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I'm solving the equations of motion for a spring attached to a wall with a mass $m$ on the other end that is subject to Earth's gravitational field, $\vec{g}$. An obvious set of coordinates is the cartesian system, $(x,y)$. However, you could also use the elongation of the spring and the vertical position of the mass, $(q,y)$. This greatly simplifies the lagrangian since the Hooke potential depends on the elongation and not simply the cartesian coordinates. However, we have:

$$q=\sqrt{(x-x_0)^2+(y-y_0)^2}$$

Where $x_0$ and $y_0$ are the equilibrium positions. Obviously, then, $q=q(x,y)$. The dependency with $x$ is irrelevant since we aren't considering it as a generalised coordinate. However, the dependency with $y$ seems to be relevant for one of the Lagrange equations, namely:

$$\frac{d}{dt}\left(\frac{\partial L}{\partial \dot{y}} \right)-\frac{\partial L}{\partial y}=0$$

Because $L$ depends on $y$ both explicitly and implicitly from $q$ . Is it simply that, since these are partial derivatives, we are to only consider explicit dependence with $y$ and $\dot y$?

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  • $\begingroup$ Your kinetic term for x (the $\frac{1}{2}m\dot x^2$ term) is going to look really complicated once you substitute in for $\dot x = \dot x(q,y,\dot q, \dot y)$. And you are going to have to account for this in your partials wrt y and $\dot y$. It's because in order to move y with q fixed you also have to move x (and vice versa). $\endgroup$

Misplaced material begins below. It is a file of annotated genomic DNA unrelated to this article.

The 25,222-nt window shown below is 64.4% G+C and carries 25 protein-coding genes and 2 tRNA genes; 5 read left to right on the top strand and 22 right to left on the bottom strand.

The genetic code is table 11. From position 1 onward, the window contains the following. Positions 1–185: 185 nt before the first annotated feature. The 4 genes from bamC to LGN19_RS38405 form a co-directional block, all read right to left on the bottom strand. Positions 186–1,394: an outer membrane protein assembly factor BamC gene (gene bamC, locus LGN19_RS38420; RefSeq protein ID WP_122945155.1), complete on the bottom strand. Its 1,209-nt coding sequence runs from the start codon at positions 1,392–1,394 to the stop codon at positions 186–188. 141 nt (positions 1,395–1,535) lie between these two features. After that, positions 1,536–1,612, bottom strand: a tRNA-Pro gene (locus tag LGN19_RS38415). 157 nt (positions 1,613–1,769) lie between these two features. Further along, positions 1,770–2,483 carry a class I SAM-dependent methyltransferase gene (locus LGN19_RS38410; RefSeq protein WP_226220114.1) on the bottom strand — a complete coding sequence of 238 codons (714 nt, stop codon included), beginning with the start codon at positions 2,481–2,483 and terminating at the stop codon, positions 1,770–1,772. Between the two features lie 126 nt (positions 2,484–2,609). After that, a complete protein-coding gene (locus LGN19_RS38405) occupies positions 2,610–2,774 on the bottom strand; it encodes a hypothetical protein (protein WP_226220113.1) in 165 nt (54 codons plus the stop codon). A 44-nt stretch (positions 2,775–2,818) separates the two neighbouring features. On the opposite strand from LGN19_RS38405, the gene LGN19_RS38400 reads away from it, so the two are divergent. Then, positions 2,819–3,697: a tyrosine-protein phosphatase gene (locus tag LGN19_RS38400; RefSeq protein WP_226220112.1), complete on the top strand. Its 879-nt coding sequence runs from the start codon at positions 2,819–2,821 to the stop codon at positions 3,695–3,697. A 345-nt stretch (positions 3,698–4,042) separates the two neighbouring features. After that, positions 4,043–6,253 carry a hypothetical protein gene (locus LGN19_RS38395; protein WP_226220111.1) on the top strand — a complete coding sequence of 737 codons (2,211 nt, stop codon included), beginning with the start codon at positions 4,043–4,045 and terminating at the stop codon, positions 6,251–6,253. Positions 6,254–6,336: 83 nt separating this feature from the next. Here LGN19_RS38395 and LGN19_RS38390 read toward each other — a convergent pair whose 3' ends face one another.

– hft
    Jun 2, 2022 at 0:04
  • $\begingroup$ Suggestion to the post (v1): Consider to include a figure for clarity. $\endgroup$
    – Qmechanic
    Jun 2, 2022 at 3:08

1 Answer 1

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Your system has 2 dof due to the generalised coordinates and 2 more for their generalized velocities. You can pick any pair of coordinates that you consider appropiate.

I think you are missinterpreting what dependence means. The relation between $x,y,q$ implies that only 2 of the 3 variables can be considered independent simultaneously. However, it could be any pair of them. For instance, you could write $x = x(q,y)$ where $x$ is the dependent variable.

In this case, $q,y,\dot{q},\dot{y}$ are independent and $x,\dot{x}$ are functions of those (and should be differenciated accordingly if you kept them around on the Lagrangian).

As one of the comments mentioned, some pairs of varaibles will lead to easier terms on kinnetic energy, while others might simplify the expression for potential energy, but any choice will result on the same physics.

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